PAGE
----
It might feel natural to completely stop for a few days and not move, but this isnít the best thing to do after a big walk and will mean you are out of action for quite a while. With complete rest your muscles will recover in 3 to 7 days, but some gentle exercise to keep you moving is recommended for a quicker recovery - so a low level walk on the flat, or exploring some of the scenic sites is a good way to start the healing process.
Donít push yourself until your muscles have healed and are no longer painful. You need to give your body time to recover. Pain is natureís way of telling us to take things easy - ignoring this important signal could result in more serious damage.
If your pain is particularly severe, or persists after 7 days then please consult your doctor.
Prevention rather than cure
Unless you climb mountains regularly some muscle pain will be inevitable after a walk up to the summit of the UKís highest peaks. Prevention is always better than cure, so you can lessen the aftereffects of a climb by preparing as best you can for your endeavours.
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How to Recover from your Mountain Walk
You many have spent a lot of time making sure you are in the peak of fitness for your mountain walk, or you might just have walked up Snowdon or Ben Nevis on a whim to see how far you could get. And then found, when the summit was in site that you just kept going!
The sense of achievement on reaching the summit is immense - but may well have taken a toll on your muscles!
Even if you have done everything in your power to prepare for your walk, youíre almost certain to find that youíve put quite a strain on your muscles and will feel the aches and pains afterwards. It may not even come on immediately - you may find that you get a condition known as Delayed Onset Muscle Soreness (DMOS). This is caused by microscopic tearing of muscle fibres and typically starts 24 hours or so after strenuous exertion that your body isnít used to. Itís very common, and doesnít mean youíve done any lasting damage. The pains reach their peak after about 48 hours, and then start to subside.
So hereís some tips to look after yourself after your mountain walk to ease your pains and lesson the effects of DMOS. The good news is that after the pain has subsided, your muscles will be stronger and youíll be fitter to tackle your next peak!
After your walk
The healing process starts as you take those last few steps and finish your walk. Before you collapse try a few gentle stretching exercises particularly if your muscles feel tight after youíve descended the mountain.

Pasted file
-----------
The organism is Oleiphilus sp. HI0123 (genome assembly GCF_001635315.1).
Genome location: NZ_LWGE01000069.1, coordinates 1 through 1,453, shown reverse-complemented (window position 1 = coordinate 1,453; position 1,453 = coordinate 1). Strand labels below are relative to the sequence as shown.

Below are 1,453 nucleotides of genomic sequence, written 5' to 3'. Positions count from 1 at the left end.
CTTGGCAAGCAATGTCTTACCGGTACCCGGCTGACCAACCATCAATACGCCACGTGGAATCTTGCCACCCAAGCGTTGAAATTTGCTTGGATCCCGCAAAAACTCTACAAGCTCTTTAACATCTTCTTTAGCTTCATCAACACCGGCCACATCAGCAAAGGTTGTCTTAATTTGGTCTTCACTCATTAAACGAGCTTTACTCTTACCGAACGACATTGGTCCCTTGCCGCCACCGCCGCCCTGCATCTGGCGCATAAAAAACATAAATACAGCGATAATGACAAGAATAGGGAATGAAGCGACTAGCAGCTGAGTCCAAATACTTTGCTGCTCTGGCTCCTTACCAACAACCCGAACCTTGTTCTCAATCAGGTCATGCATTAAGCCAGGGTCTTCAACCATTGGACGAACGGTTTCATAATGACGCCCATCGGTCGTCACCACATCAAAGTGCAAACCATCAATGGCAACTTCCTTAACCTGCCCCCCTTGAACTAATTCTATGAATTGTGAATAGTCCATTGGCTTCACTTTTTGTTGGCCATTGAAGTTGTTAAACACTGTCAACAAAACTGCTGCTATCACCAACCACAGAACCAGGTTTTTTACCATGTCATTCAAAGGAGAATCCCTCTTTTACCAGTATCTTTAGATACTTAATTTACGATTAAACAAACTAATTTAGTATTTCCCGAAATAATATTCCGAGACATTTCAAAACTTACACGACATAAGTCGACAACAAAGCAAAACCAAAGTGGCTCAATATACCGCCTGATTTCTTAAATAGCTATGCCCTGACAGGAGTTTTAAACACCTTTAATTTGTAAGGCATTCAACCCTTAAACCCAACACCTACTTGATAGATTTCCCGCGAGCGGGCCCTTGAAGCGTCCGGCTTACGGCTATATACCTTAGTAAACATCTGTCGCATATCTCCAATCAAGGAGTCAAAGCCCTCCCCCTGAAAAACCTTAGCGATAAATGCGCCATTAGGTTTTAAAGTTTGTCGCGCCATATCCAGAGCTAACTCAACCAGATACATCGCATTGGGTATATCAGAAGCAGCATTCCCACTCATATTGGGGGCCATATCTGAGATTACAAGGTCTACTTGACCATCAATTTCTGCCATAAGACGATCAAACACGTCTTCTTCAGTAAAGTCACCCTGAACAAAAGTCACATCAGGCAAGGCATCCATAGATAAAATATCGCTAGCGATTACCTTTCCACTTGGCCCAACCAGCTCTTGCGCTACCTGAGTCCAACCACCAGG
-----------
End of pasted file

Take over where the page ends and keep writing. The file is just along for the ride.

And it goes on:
It is very important that you make sure you drink lots of water and fluids, which will help aid your recovery and replace the fluid lost during our walk. Your muscles will be most receptive to carbohydrates in the first two hours of finishing your walk, so if you can, eat a good meal containing carbohydrates and a little protein to help with repair. You will have expended a lot of your energy stores on your climb which will need to be replaced.
Take a Shower, not a Bath
Although it might seem very tempting, donít soak in a hot bath. Hot water will dilate your blood vessels and will make your muscles swell. If theyíre already swollen, this really woníthelp to ease your pain. Take a shower instead, and run it hot for a couple of minutes, and then alternate with 30 seconds of cold water, repeating this process a few times.
If your muscles are throbbing and sore, compression socks can help maximise the circulation in your legs, which can improve blood flow and muscle recovery. Compression socks are best put on 2 to 3 hours after you complete your walk.
Many people recommend a good massage with long strokes to help stimulate circulation. There are many aids, such as massage rollers, which you can buy that will help make massage easier (particularly if youíre doing it yourself).
Muscle recovery gels may also come in handy if youíre particularly sore, as well as taking an anti-inflammatory such as ibuprofen.
Sleep is Good
On the evening after the mountain walk, take steps to make sure that you sleep well. Switch off any lights, as well as standby lights, unplug the phone, and switch off the alarm clock and rest. Keep a glass of water by the bed side so you donít get dehydrated. Sleep is natureís aid to healing as during sleep your muscle tissues will grow and repair.